Why Mental Health in the Workplace Matters

In the U.S., mental illness is the prime cause of disability for citizens between 15 and 44 years of age. Mental health problems can affect how you feel, think and act in many different areas of your life.

In particular, it can have a negative impact on your work performance and your interaction with your coworkers. Whether you are an employee or an employer, it is important to address these issues up front.

The best businesses invest in the health and wellbeing of all their employees. In turn, these employees are happier overall, allowing them to focus on their work. Overall, employees are more likely to care about the success of the company they work for if their health and wellbeing are valued. Learn more about the importance of mental health in the workplace below.

Why Mental Health Matters in the Workplace

There are three major reasons why mental health is an important aspect in the workplace. Firstly, if an employee is struggling due to illness, it will inhibit his or her ability to perform the job as effectively as possible. It can also cause friction to arise between workers if they do not feel comfortable with one another. Efficiency and teamwork both decrease when employees are stressed and dealing with mental health issues.

Mental health in the workplace is also plays a significant role in attendance. One study found that one in five adults in the U.S. experience mental illness every year, and only 43 percent receive treatment. The study further suggests that more work absenteeism is due to mental health problems than any other health issue. With 300 million adults in the world suffering from depression alone, mental illnesses actually cost the global economy $1 trillion in lost productivity every year.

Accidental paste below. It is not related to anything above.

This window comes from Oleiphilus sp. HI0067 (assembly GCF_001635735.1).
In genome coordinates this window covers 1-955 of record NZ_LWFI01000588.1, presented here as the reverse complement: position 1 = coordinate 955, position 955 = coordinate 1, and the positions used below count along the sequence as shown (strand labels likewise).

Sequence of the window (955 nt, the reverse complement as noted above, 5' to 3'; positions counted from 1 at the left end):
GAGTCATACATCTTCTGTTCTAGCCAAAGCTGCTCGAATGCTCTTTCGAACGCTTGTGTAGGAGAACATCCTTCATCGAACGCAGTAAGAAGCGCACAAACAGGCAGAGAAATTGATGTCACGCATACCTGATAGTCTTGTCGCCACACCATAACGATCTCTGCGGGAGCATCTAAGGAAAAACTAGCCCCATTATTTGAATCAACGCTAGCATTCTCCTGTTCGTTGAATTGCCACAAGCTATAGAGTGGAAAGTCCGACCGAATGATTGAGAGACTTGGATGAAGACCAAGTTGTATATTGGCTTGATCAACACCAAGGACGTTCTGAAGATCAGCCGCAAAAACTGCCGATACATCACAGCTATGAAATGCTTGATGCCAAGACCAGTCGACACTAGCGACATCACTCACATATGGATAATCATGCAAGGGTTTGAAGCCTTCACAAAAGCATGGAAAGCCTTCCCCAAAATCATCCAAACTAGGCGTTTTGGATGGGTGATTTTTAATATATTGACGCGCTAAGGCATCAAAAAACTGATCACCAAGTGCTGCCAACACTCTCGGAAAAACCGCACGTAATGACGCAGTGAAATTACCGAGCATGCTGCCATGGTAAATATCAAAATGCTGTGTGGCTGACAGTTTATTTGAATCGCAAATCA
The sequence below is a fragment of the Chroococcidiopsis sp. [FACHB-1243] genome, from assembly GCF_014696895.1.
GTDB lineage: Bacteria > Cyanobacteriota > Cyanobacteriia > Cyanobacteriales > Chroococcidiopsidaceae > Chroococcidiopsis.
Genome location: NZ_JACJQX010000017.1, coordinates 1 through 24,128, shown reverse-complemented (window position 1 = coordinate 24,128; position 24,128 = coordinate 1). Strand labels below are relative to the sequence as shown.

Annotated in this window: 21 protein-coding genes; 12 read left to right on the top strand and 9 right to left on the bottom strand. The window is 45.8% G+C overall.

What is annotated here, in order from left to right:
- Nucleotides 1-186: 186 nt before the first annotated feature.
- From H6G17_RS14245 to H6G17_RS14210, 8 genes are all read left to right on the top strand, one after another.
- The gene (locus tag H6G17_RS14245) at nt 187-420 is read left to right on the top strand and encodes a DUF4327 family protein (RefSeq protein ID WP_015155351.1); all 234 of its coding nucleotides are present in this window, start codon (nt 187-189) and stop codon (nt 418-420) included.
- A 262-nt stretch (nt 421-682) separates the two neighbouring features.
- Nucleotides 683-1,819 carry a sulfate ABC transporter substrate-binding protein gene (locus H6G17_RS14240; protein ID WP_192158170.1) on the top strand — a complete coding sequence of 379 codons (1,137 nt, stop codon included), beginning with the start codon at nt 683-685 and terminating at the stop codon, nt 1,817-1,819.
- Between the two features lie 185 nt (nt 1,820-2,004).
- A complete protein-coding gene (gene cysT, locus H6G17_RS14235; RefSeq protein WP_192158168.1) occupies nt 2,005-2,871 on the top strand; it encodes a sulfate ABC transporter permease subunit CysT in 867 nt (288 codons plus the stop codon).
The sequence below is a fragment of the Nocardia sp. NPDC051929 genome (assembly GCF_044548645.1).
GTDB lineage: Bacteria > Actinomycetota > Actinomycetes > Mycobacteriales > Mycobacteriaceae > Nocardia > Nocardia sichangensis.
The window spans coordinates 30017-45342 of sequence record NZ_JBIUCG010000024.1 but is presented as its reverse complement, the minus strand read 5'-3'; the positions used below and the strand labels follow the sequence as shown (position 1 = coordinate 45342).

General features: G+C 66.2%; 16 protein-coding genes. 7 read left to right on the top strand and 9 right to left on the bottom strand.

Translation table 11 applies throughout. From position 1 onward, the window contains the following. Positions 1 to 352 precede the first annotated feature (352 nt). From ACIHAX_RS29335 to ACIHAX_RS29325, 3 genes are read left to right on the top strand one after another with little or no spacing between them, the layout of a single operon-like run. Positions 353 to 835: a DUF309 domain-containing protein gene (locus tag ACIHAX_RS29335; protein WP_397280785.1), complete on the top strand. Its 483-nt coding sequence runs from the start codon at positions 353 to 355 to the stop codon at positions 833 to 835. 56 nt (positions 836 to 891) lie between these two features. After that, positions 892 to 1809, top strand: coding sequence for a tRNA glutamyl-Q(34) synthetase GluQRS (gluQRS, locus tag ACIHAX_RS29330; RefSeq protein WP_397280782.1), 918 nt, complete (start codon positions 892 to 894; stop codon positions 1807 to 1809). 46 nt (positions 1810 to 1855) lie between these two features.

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Not only does you employees’ mental health affect productivity, it can also affect their ability to pursue innovative ideas and take risks. An employee’s mental state can negatively inhibit the ability to trust his or her instincts and zap the energy needed for creative problem solving.

Strategies for Helping Employees with Mental Health Issues

Until recently, the topic of mental illness was often misunderstood and brushed under the carpet. This is largely because there is still a lot of stigma around adults with conditions like depression and general anxiety disorder. However, progressive business leaders must acknowledge mental health issues are a shared concern.

It is best if employees who are suffering from mental health problems get help, for both their personal and professional benefit. Unfortunately, many workers are afraid to admit they have a problem due to the lingering stigmas. Despite mental health awareness growing all the time, many employers still do not display compassion for employees taking time off work due to depression.

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For the sake of the workers affected by mental illness, it is vital that both human resources and company leaders provide the mental support employees require. These illnesses often warrant the same care and cooperation as physical injuries. In addition to encouraging these employees to seek professional care, companies can also employ different supportive strategies around the office, such as the following: